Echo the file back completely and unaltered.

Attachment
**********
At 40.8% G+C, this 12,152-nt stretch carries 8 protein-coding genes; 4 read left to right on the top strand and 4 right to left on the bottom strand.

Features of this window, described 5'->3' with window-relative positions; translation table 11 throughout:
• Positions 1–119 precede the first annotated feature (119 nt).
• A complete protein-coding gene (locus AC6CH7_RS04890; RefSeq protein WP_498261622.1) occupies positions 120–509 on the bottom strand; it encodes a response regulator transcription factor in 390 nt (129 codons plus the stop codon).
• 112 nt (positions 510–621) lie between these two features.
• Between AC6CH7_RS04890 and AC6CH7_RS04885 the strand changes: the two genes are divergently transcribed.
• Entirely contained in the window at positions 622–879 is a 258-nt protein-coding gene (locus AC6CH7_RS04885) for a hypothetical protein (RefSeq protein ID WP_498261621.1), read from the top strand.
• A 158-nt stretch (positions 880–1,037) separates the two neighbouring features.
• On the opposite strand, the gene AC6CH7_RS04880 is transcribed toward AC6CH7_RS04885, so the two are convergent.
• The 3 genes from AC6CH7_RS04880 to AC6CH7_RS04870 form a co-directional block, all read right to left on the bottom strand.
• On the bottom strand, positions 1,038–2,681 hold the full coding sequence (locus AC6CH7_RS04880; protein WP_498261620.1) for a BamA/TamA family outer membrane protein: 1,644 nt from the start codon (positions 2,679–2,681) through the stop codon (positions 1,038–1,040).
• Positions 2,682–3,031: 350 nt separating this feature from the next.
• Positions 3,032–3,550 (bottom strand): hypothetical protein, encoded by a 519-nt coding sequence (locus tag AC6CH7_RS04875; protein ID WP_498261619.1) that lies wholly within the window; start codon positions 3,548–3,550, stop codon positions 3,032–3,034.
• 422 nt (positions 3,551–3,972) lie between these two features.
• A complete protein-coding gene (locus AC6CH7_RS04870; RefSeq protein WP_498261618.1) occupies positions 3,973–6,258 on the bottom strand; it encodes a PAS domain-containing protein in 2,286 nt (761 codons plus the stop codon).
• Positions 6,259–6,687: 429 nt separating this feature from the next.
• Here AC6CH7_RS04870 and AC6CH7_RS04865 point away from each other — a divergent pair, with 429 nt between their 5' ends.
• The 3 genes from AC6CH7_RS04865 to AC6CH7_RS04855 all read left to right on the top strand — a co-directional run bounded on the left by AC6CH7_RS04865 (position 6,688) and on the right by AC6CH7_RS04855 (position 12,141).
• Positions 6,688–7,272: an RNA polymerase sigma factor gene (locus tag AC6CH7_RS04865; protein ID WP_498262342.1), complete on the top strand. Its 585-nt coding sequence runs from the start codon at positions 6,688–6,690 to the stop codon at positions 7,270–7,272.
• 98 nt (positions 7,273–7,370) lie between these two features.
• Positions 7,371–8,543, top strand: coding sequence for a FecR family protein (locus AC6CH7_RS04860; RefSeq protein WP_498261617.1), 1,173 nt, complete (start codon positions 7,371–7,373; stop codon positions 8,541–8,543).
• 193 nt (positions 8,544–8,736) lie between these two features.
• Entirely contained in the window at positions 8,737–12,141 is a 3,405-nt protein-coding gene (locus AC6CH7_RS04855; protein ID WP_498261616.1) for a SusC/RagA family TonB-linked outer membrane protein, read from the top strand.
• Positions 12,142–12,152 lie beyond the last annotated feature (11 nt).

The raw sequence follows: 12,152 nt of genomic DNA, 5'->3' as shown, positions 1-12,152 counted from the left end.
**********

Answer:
At 40.8% G+C, this 12,152-nt stretch carries 8 protein-coding genes; 4 read left to right on the top strand and 4 right to left on the bottom strand.

Features of this window, described 5'->3' with window-relative positions; translation table 11 throughout:
• Positions 1–119 precede the first annotated feature (119 nt).
• A complete protein-coding gene (locus AC6CH7_RS04890; RefSeq protein WP_498261622.1) occupies positions 120–509 on the bottom strand; it encodes a response regulator transcription factor in 390 nt (129 codons plus the stop codon).
• 112 nt (positions 510–621) lie between these two features.
• Between AC6CH7_RS04890 and AC6CH7_RS04885 the strand changes: the two genes are divergently transcribed.
• Entirely contained in the window at positions 622–879 is a 258-nt protein-coding gene (locus AC6CH7_RS04885) for a hypothetical protein (RefSeq protein ID WP_498261621.1), read from the top strand.
• A 158-nt stretch (positions 880–1,037) separates the two neighbouring features.
• On the opposite strand, the gene AC6CH7_RS04880 is transcribed toward AC6CH7_RS04885, so the two are convergent.
• The 3 genes from AC6CH7_RS04880 to AC6CH7_RS04870 form a co-directional block, all read right to left on the bottom strand.
• On the bottom strand, positions 1,038–2,681 hold the full coding sequence (locus AC6CH7_RS04880; protein WP_498261620.1) for a BamA/TamA family outer membrane protein: 1,644 nt from the start codon (positions 2,679–2,681) through the stop codon (positions 1,038–1,040).
• Positions 2,682–3,031: 350 nt separating this feature from the next.
• Positions 3,032–3,550 (bottom strand): hypothetical protein, encoded by a 519-nt coding sequence (locus tag AC6CH7_RS04875; protein ID WP_498261619.1) that lies wholly within the window; start codon positions 3,548–3,550, stop codon positions 3,032–3,034.
• 422 nt (positions 3,551–3,972) lie between these two features.
• A complete protein-coding gene (locus AC6CH7_RS04870; RefSeq protein WP_498261618.1) occupies positions 3,973–6,258 on the bottom strand; it encodes a PAS domain-containing protein in 2,286 nt (761 codons plus the stop codon).
• Positions 6,259–6,687: 429 nt separating this feature from the next.
• Here AC6CH7_RS04870 and AC6CH7_RS04865 point away from each other — a divergent pair, with 429 nt between their 5' ends.
• The 3 genes from AC6CH7_RS04865 to AC6CH7_RS04855 all read left to right on the top strand — a co-directional run bounded on the left by AC6CH7_RS04865 (position 6,688) and on the right by AC6CH7_RS04855 (position 12,141).
• Positions 6,688–7,272: an RNA polymerase sigma factor gene (locus tag AC6CH7_RS04865; protein ID WP_498262342.1), complete on the top strand. Its 585-nt coding sequence runs from the start codon at positions 6,688–6,690 to the stop codon at positions 7,270–7,272.
• 98 nt (positions 7,273–7,370) lie between these two features.
• Positions 7,371–8,543, top strand: coding sequence for a FecR family protein (locus AC6CH7_RS04860; RefSeq protein WP_498261617.1), 1,173 nt, complete (start codon positions 7,371–7,373; stop codon positions 8,541–8,543).
• 193 nt (positions 8,544–8,736) lie between these two features.
• Entirely contained in the window at positions 8,737–12,141 is a 3,405-nt protein-coding gene (locus AC6CH7_RS04855; protein ID WP_498261616.1) for a SusC/RagA family TonB-linked outer membrane protein, read from the top strand.
• Positions 12,142–12,152 lie beyond the last annotated feature (11 nt).

The raw sequence follows: 12,152 nt of genomic DNA, 5'->3' as shown, positions 1-12,152 counted from the left end.